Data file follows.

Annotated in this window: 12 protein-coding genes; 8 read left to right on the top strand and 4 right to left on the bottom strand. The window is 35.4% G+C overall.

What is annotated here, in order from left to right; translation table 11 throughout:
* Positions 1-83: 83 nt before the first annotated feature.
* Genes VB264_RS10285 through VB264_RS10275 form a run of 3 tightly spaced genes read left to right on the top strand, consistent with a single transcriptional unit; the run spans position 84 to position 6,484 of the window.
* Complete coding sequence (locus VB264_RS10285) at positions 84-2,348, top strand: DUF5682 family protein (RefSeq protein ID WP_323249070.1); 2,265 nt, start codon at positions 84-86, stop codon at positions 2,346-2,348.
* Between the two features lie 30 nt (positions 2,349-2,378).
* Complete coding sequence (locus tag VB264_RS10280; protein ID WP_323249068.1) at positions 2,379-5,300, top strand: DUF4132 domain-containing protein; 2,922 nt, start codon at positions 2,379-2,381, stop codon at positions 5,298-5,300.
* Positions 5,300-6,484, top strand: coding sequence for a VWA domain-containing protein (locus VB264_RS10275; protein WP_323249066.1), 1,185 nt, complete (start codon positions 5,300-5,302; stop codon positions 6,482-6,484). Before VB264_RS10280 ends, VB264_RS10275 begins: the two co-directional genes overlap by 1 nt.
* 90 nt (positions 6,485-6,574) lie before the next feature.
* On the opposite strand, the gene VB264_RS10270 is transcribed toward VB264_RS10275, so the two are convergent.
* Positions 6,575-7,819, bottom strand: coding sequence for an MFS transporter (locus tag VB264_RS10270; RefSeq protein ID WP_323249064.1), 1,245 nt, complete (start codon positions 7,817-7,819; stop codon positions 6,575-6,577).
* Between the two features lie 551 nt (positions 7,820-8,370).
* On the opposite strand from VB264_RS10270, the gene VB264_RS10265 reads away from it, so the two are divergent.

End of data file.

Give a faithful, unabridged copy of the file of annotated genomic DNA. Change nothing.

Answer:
Annotated in this window: 12 protein-coding genes; 8 read left to right on the top strand and 4 right to left on the bottom strand. The window is 35.4% G+C overall.

What is annotated here, in order from left to right; translation table 11 throughout:
* Positions 1-83: 83 nt before the first annotated feature.
* Genes VB264_RS10285 through VB264_RS10275 form a run of 3 tightly spaced genes read left to right on the top strand, consistent with a single transcriptional unit; the run spans position 84 to position 6,484 of the window.
* Complete coding sequence (locus VB264_RS10285) at positions 84-2,348, top strand: DUF5682 family protein (RefSeq protein ID WP_323249070.1); 2,265 nt, start codon at positions 84-86, stop codon at positions 2,346-2,348.
* Between the two features lie 30 nt (positions 2,349-2,378).
* Complete coding sequence (locus tag VB264_RS10280; protein ID WP_323249068.1) at positions 2,379-5,300, top strand: DUF4132 domain-containing protein; 2,922 nt, start codon at positions 2,379-2,381, stop codon at positions 5,298-5,300.
* Positions 5,300-6,484, top strand: coding sequence for a VWA domain-containing protein (locus VB264_RS10275; protein WP_323249066.1), 1,185 nt, complete (start codon positions 5,300-5,302; stop codon positions 6,482-6,484). Before VB264_RS10280 ends, VB264_RS10275 begins: the two co-directional genes overlap by 1 nt.
* 90 nt (positions 6,485-6,574) lie before the next feature.
* On the opposite strand, the gene VB264_RS10270 is transcribed toward VB264_RS10275, so the two are convergent.
* Positions 6,575-7,819, bottom strand: coding sequence for an MFS transporter (locus tag VB264_RS10270; RefSeq protein ID WP_323249064.1), 1,245 nt, complete (start codon positions 7,817-7,819; stop codon positions 6,575-6,577).
* Between the two features lie 551 nt (positions 7,820-8,370).
* On the opposite strand from VB264_RS10270, the gene VB264_RS10265 reads away from it, so the two are divergent.